Just about an hour by train from Lucerne and then a brisk walk or 3-stop tram ride, music lovers in search of visual stimulation will enjoy spending a few hours in Kunstmuseum Basel.
With a massive Rodin bronze single-handedly commanding the spacious courtyard, there’s hardly a need for signage to know you have arrived.
On this occasion the exhibit, Andy Warhol - The Early Sixties: Paintings and Drawings 1961-1964, had just opened (running until January 23, 2011). It’s an extraordinary opportunity of revisiting Warhol’s singular “surface” work of the early 1960s, featuring icons Elizabeth Taylor, Elvis Presley, Coca Cola, Campbell’s soup and Yankee bucks in larger-than-life, multi-image views. Hmm, hmmm good!
Warhol’s road from commercial artist to the legendary creator of Pop Art can be readily seen on the walls, but also probed deeply through the thoughtful essays (by Bernhard Mendes Bürgi, Arthur C. Danto, Sebastian Egenhofer, Georg Frei, Stefan Neuner, Maren Stotz and Nina Zimmer) in the accompanying catalogue (240 pages, 171 illustrations).
From selling soap (most especially upscale women’s shoes) to making universal statements by altering pre-existing images, Warhol’s accessibility and popularity can readily be explained by the lack of background or specialized training needed to get something from his work.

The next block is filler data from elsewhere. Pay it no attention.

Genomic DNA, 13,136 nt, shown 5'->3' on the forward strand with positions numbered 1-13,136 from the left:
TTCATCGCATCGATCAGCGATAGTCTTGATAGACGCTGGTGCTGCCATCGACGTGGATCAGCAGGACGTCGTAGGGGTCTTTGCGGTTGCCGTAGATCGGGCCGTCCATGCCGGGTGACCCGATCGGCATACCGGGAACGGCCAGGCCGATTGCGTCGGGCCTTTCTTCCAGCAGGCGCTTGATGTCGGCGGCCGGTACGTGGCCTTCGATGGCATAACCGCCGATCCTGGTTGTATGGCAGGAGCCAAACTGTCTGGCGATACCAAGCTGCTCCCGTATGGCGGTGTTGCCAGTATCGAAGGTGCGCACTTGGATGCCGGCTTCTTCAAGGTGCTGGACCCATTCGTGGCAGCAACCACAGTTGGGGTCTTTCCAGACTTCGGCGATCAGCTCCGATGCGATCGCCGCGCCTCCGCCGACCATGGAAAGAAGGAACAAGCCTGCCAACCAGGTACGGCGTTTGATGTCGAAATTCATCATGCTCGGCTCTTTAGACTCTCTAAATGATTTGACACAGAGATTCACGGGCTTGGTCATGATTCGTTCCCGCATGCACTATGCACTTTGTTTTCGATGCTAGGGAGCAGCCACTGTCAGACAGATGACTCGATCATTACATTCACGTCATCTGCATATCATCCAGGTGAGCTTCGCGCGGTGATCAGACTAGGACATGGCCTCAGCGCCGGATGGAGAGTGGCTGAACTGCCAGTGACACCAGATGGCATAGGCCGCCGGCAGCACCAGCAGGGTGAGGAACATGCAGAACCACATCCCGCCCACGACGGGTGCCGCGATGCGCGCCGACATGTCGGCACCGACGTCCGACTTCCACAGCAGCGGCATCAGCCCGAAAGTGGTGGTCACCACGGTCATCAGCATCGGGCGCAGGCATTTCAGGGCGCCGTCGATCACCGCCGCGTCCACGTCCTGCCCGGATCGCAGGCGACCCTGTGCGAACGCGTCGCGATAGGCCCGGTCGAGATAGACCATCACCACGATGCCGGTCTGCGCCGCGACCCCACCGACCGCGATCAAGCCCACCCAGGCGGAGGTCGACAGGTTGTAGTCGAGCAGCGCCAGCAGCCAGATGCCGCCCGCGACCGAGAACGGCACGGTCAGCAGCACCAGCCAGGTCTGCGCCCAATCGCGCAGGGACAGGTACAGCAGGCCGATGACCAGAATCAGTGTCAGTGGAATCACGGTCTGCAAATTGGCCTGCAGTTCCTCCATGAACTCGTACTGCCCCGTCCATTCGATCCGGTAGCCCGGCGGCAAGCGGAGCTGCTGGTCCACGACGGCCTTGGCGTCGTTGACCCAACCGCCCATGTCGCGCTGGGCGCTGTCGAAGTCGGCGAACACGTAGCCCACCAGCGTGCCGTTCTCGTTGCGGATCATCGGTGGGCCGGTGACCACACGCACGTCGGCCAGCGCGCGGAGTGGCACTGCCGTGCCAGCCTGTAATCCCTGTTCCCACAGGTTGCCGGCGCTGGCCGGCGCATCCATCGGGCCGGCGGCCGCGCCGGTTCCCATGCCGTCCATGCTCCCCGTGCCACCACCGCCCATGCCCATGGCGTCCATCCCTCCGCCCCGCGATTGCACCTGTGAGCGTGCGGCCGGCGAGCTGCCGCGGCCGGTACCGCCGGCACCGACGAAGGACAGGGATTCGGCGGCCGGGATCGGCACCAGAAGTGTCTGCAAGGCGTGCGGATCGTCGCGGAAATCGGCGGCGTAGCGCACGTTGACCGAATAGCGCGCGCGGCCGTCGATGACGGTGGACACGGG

Seeing this collection with its many silk-screen creations masterfully manipulated must give hope to all aspiring artists that they too can achieve recognition and success if a way can be found to make something old new again (clichés abound for a reason).
Even the perpetually disturbing selections from his “Death and Disaster” series (notably 5 Deaths 17 Times in Black and White, Ambulance Disaster and Suicide (Silver Jumping Man)), silently point out that the human experience was just as tenuous then as it is today.
Thank goodness for the “Flowers” group which magnificently fill the final room with an array of life-affirming colours and basic white that exude hope bursting with possibility and a couple of saucy stamens that subliminally speak to Warhol’s own blossoming sexuality.
If time allows, the museum’s other floors are full of paintings and sculptures from many masters and considerable work from Swiss artists.
The links between visual and aural arts are abundantly apparent. Henri Rousseau’s The Muse Inspiring the Poet (1909) makes its flowering point even as Picasso’s The Poet (1912) speaks volumes with a more muted tone. Paul Klee’s Ancient Harmony (1925) might well be set to music by one of Switzerland’s talented composers (cross-reference below). Having just heard a breathtaking performance of Berg’s Violin Concerto (“To the Memory of an Angel”), coming across Marc Chagall’s longtime-coming (1923-1933-1947) Fall of the Angel seemed especially welcome and appropriate.
There’s far too much more on display than there will ever be room for here—be sure to add a visit to your cultural trip-planner the next time Switzerland is on your travel horizon. JWR